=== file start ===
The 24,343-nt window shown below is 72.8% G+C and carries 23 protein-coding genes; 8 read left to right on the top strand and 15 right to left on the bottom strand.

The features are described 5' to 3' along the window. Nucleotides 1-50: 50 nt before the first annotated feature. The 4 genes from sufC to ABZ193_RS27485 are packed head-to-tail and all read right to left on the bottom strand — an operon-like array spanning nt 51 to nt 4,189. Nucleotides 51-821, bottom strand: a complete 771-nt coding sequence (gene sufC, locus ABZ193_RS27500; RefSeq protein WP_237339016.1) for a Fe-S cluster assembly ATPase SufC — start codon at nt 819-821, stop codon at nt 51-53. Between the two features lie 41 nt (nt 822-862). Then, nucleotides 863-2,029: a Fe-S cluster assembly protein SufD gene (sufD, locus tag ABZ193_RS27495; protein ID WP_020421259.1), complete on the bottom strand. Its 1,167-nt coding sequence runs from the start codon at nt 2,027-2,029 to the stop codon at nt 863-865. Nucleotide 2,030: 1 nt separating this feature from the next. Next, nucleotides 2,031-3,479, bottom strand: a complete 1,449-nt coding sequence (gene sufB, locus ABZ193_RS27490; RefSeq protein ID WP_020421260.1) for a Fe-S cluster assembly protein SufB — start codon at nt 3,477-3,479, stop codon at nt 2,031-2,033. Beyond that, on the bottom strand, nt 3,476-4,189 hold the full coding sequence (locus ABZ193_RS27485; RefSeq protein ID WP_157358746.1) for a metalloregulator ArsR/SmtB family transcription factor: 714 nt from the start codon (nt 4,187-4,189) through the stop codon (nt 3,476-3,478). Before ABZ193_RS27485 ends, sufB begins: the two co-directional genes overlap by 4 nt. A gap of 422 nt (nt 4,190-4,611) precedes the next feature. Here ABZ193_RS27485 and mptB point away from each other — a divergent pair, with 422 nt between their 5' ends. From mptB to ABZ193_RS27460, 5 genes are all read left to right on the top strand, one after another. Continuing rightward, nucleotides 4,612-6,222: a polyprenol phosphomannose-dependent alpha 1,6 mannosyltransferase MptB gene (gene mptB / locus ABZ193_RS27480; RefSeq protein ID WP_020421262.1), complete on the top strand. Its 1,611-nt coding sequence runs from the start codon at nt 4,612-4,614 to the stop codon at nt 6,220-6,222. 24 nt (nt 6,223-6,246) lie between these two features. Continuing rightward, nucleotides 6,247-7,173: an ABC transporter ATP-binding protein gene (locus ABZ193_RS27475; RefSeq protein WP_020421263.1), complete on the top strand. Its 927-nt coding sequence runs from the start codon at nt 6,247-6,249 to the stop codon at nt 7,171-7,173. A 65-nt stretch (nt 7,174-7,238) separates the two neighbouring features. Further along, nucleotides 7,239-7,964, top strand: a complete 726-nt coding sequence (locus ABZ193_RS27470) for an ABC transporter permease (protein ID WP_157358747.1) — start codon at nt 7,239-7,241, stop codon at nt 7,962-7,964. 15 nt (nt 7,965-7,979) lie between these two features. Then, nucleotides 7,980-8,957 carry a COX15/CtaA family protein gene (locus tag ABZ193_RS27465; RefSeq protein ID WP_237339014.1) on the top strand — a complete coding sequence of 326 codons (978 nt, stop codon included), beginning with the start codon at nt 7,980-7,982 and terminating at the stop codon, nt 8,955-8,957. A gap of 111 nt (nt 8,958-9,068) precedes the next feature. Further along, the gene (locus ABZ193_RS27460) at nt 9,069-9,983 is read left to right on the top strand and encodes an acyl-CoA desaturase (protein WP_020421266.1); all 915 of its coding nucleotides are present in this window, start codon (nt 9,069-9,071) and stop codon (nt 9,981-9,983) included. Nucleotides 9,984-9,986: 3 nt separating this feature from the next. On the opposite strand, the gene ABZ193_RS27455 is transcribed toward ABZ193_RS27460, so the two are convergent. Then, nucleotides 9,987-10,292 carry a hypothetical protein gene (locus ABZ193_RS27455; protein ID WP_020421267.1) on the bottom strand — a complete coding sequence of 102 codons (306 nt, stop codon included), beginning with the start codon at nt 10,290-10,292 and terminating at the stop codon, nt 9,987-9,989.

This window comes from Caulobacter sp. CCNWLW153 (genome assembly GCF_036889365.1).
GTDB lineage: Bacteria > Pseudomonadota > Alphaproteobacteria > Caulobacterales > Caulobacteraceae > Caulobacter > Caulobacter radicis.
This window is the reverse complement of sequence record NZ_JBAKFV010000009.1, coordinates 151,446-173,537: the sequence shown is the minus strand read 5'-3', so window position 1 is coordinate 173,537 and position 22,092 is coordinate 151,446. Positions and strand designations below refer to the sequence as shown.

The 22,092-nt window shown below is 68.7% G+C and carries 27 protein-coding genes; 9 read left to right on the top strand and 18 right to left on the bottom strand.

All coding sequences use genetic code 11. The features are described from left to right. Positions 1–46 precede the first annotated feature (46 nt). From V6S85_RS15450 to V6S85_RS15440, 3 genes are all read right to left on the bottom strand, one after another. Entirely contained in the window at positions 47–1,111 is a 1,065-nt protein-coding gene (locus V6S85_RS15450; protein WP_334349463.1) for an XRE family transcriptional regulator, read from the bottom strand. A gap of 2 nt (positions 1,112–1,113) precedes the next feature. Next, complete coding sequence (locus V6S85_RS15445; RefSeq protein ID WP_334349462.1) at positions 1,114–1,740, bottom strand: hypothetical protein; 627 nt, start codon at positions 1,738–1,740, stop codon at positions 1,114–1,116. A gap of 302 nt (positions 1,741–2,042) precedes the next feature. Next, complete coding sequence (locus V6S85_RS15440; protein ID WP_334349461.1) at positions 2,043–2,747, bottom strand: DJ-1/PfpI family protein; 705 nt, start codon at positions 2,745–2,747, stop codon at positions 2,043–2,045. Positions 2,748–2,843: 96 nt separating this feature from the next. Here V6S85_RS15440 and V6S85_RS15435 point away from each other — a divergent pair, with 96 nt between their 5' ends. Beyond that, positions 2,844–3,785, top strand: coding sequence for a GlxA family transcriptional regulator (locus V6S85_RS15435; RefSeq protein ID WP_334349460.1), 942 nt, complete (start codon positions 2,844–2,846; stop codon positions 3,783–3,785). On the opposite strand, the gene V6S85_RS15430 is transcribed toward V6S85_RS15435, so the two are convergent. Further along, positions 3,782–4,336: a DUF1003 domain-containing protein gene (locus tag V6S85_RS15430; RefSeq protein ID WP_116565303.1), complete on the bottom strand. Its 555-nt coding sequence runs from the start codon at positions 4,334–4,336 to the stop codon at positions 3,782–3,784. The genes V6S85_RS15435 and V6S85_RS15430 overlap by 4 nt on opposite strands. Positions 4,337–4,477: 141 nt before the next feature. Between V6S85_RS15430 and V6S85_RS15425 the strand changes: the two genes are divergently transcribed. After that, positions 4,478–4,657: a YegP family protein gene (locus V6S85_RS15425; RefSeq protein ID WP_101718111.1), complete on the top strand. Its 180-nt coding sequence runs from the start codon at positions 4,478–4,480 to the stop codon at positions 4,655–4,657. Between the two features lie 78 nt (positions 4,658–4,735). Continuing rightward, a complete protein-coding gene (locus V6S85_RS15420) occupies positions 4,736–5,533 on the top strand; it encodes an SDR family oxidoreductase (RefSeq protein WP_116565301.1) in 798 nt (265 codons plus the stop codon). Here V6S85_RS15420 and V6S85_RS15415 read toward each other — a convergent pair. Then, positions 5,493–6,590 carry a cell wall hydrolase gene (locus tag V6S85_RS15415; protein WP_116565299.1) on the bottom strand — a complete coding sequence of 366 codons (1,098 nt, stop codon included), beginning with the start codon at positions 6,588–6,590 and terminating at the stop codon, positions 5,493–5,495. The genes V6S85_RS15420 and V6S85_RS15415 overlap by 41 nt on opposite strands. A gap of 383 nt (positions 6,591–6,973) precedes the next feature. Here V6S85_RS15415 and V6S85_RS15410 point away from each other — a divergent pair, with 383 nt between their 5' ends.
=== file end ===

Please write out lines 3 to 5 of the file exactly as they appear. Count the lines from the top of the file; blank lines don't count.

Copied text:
This window comes from Caulobacter sp. CCNWLW153 (genome assembly GCF_036889365.1).
GTDB lineage: Bacteria > Pseudomonadota > Alphaproteobacteria > Caulobacterales > Caulobacteraceae > Caulobacter > Caulobacter radicis.
This window is the reverse complement of sequence record NZ_JBAKFV010000009.1, coordinates 151,446-173,537: the sequence shown is the minus strand read 5'-3', so window position 1 is coordinate 173,537 and position 22,092 is coordinate 151,446. Positions and strand designations below refer to the sequence as shown.